Cross Twilight with Inception and you’ll approach the intriguing feel of S. P. Cloward’s pleasingly original Afterlife. The newly, but not totally dead, otherwise known as Mortui, need training in how to survive in their extended lives. Like a cross between zombies and vampires, they feed on energy from the living and, if they’re so minded, try to give back, something Wes turns out to be surprisingly good at with minimal training. But then, Wes is a pretty good guy all around once he’s freed from the mistakes of his mortal life. He makes a great protagonist in this pleasing sci-fi thriller and I really hope Afterlife will be the first in a series because there’s so much more I’m sure he’ll achieve in his search for The Body. Trained by Emily, and fueled by genuine emotion and a generous spirit, Wes takes on the identity of a college town guy and masters the varied arts of feeding and grazing. The techniques and feelings are so naturally described they become immediately plausible. And if the dialog occasionally gushes with hyperbolic enthusiasm (“I just love teaching new members!”) it’s easily forgiven as perfectly in character. Of course, Emily’s not really a twenty-something air-head, and her mystery feeds beautifully into an enjoyably descriptive story with excitement, danger, horror and just the right amount of convincingly well-thought-out detail. If you thought zombies and vampires had both been done to death, pick up Afterlife and find there’s new life in the genre after all. Genuinely enjoyable, different, and fun.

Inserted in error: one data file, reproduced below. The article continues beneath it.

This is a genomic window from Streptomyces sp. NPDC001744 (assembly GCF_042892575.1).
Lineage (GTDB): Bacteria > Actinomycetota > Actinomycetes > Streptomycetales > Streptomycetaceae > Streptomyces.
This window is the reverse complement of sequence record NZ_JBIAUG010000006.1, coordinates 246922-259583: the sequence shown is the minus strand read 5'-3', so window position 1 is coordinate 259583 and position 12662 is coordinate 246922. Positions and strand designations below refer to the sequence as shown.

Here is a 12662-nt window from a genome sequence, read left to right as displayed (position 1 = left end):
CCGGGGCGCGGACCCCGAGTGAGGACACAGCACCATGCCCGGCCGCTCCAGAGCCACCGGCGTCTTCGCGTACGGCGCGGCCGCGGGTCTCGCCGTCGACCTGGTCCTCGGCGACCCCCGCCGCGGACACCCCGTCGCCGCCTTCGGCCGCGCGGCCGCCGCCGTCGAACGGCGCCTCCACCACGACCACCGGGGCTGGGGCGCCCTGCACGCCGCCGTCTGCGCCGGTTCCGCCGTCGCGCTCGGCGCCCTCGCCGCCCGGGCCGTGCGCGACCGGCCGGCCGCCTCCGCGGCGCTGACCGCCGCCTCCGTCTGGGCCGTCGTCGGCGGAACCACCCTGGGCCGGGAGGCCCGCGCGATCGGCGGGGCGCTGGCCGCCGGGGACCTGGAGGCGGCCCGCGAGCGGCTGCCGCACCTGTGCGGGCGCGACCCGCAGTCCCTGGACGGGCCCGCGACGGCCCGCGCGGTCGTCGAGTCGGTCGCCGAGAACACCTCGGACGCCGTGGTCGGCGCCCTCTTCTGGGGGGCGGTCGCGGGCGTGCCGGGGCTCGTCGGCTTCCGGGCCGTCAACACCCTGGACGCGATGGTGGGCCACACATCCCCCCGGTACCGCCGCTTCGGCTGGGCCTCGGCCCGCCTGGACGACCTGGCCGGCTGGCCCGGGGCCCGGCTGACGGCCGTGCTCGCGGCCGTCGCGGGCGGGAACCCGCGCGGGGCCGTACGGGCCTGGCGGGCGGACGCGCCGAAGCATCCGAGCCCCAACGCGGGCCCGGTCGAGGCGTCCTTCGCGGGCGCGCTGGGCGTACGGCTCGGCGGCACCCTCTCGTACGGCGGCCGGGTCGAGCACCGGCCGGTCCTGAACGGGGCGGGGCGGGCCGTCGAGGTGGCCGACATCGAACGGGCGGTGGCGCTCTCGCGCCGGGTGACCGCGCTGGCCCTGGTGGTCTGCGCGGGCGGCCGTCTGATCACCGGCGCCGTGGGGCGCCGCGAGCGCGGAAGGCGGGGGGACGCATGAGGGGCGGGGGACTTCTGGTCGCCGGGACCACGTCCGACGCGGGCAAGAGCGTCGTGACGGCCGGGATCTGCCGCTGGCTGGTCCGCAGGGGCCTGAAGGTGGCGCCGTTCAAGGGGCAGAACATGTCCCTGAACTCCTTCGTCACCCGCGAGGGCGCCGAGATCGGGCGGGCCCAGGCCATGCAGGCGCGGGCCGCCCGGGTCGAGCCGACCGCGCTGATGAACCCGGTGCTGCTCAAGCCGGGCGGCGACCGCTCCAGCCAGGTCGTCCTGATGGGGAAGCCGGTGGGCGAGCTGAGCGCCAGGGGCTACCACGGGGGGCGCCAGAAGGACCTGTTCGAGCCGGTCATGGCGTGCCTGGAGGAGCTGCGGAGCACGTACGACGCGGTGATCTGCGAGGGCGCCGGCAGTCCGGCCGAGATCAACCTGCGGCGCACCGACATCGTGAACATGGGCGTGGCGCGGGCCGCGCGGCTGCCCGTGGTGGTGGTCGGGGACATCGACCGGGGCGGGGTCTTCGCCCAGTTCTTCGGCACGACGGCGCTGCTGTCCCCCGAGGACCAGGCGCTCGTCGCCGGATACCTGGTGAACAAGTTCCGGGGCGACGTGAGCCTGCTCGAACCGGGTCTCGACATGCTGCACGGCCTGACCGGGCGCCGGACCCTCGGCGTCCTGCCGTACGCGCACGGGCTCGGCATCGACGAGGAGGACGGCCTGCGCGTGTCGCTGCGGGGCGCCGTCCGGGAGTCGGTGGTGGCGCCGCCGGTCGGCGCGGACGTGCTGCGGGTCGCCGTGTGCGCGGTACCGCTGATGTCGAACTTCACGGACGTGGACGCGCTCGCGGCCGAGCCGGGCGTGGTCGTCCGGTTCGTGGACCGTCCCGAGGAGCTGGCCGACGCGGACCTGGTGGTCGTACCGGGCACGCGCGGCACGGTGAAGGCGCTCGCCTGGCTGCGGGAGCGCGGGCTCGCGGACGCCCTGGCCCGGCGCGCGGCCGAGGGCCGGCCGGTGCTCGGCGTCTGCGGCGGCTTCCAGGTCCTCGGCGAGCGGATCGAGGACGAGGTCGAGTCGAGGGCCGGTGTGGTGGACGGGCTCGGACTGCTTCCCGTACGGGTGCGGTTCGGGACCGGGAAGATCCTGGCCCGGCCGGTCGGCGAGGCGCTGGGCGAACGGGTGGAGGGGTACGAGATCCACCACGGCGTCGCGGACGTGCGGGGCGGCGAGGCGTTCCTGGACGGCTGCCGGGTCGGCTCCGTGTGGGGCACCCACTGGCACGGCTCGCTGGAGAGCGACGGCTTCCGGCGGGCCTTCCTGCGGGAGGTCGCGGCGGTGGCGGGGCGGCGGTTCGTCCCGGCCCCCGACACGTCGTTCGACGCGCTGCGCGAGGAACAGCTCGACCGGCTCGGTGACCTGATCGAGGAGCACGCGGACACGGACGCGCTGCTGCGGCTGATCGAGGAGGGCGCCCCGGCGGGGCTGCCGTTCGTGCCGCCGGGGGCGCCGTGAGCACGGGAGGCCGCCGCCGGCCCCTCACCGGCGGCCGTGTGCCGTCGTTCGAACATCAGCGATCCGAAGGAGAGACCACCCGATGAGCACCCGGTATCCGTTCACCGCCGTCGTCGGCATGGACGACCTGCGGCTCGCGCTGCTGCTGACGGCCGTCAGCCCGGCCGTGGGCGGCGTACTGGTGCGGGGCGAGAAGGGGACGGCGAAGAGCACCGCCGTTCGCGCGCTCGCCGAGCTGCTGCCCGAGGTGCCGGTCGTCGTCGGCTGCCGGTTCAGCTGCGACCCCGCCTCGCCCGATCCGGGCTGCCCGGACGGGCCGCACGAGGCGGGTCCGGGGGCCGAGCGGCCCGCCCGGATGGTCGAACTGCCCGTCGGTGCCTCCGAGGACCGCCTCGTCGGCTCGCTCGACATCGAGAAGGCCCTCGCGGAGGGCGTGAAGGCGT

Disclosure: I was given a free ecopy with a request for my honest review.
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About the reviewer
Sheila Deeth (SheilaDeeth)
Sheila Deeth's first novel, Divide by Zero, has just been released in print and ebook formats. Find it on Amazon, Barnes and Noble, Powells, etc. Her spiritual speculative novellas can be found at … more
S. P. Cloward grew up in Utah across the street from the Salt Lake City Cemetery. He currently resides in sunny Orlando, Florida, a stone’s throw from world famous theme parks. His imagination occupies a studio apartment somewhere in-between.